• amy says:

    We do clothes shopping (when we have to) at the Goodwill stores in the city, on “10 for $10″ day. My daughter is giddy at getting so much stuff practically free, and when we outgrow (or use up) old stuff, it’s no crime to just toss it. Usually we’ve gotten our $1 out of it.

  • Hillary Clinton says:

    When we left the White House we were dead broke and Goodwill was way too expensive for us. I mean, really, crocs for $3.50, aren’t they cheaper than that new at Wal-Mart? Anyway, so we started using rocks and logs to process the fibers from the yucca plant. From these I was able to make Chelsea some clothes and Bill a loin cloth. Remember me in 2016!

  • Martha Caldwell-Young says:

    I used to make a lot of my clothes until I discovered the joys of thrift store shopping. I quickly learned my son, as a little kid, had no concerned about what he wore. I still shop primarily from thrift stores; I love spending $20 for a big bag of clothes what will last me for years.

    This if off topic, Ben, but I was wondering if you’re familiar with Charles Eisenstein. The link below leads to a section from his book “The Ascent of Humanity,” dealing with the evolution of American public education. His writing is helping me to view my family’s story from within a larger context. I can now see the effects of society’s imperative for control and how that played into my lack of understanding when my son’s creative and intuitive nature rebelled at being painfully molded by an educational system designed to produce compliant citizens of an emerging corporate state. My whole life, I’ve been the obedient “soldier,” so to speak, following orders at school and at work. My son’s need to be free of arbitrary constraints was too powerful – he eventually walked away from all of it. His was a dramatically different experience from that of your sons. I wonder how he would have fared if given their opportunities.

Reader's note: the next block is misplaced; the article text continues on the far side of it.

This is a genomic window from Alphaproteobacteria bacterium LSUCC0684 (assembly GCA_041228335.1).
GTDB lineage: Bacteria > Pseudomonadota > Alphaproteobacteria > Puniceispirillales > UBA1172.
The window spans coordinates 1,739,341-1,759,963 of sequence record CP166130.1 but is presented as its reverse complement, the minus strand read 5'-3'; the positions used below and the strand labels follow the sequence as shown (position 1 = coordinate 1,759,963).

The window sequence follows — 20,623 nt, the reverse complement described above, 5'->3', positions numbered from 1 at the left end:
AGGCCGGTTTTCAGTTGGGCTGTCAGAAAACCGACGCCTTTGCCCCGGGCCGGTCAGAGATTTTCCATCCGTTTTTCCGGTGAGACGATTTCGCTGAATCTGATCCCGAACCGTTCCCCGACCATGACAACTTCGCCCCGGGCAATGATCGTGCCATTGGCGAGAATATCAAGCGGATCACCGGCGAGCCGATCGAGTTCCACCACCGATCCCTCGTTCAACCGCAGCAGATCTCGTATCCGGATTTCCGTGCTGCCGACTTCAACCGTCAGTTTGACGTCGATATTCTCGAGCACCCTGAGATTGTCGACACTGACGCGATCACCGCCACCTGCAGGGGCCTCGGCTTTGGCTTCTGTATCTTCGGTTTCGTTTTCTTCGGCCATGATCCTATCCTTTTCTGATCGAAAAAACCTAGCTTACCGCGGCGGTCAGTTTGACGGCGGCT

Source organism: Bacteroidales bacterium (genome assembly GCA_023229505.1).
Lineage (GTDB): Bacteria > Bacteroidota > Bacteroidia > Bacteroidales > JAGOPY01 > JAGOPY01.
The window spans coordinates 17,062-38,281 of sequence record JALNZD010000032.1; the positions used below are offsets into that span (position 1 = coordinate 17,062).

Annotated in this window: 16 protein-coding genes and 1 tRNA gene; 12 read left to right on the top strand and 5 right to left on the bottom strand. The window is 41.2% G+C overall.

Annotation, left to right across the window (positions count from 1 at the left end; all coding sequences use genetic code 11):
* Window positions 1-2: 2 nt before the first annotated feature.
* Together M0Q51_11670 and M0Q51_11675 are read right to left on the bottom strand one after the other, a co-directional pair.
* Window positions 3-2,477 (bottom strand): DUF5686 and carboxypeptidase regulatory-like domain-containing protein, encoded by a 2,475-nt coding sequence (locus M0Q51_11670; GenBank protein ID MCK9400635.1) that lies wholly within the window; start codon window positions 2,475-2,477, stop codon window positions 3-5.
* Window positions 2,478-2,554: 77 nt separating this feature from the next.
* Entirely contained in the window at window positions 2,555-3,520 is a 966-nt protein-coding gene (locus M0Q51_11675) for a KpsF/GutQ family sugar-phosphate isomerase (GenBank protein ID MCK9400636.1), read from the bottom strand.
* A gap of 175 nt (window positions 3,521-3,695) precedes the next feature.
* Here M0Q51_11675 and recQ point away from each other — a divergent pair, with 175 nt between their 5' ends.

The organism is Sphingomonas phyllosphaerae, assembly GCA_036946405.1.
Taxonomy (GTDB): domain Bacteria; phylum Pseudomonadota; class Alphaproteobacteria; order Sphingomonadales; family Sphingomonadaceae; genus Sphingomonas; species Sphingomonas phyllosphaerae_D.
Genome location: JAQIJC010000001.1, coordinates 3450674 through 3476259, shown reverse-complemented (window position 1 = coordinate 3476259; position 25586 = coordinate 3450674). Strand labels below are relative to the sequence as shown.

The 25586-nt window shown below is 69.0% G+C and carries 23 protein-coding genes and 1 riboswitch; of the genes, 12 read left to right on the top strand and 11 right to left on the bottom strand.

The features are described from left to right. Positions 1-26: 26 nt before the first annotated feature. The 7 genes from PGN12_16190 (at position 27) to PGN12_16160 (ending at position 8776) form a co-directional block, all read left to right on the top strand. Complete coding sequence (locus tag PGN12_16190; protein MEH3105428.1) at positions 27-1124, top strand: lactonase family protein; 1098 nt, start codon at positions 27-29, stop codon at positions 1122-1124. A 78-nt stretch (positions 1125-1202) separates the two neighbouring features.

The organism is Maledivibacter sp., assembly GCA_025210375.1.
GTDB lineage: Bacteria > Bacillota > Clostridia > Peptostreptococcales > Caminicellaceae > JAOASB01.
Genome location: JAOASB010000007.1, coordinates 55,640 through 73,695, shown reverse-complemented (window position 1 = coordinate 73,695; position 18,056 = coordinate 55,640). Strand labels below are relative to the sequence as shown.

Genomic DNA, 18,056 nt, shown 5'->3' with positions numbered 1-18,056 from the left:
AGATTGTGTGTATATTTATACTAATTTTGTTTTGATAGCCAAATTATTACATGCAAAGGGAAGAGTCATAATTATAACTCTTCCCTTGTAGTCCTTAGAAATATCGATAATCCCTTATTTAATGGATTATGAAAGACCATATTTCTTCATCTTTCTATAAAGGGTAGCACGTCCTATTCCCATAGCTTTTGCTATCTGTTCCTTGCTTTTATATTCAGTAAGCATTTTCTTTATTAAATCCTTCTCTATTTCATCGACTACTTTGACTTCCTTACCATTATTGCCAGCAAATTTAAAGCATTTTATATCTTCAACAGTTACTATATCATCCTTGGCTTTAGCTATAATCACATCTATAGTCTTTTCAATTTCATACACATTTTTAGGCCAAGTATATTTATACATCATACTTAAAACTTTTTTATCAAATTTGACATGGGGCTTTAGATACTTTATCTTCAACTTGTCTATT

http://www.ascentofhumanity.com/chapter5-6.php

    • Ben Hewitt says:

      I know Charles. I haven’t read Ascent, but loved Sacred Economics. Actually, he blurbed my forthcoming book… it’s in the sidebar to the right. I’ll check out the link, thanks!

  • Peter H says:

    It seems to me that the above may be a good topic for a future book. Or is enough about it in Saved? I look forward to a book on what Ben considers luxury, such as what he would do with a week in which he was not allowed to do a single chore. Yes, we all can guess that such a premise may not be a luxury for him at all, but still, what would the (deceptively strong) man do?!

  • Your wardrobe sounds like ours. Only my husband still working in a professional field still needs to be neatly attired and we push that to the limits too. Bring on thrift shopping and well made clothes, boys in girls clothes and girls in boys clothes. Bring on wearing it until decency dictates otherwise.

  • […] 2. Plan wicked smart. As in, don’t kill and cut pigs in the middle of July when there’s a quadrillion other things going on. I mean, really: What sort of goob would do that? Oh… […]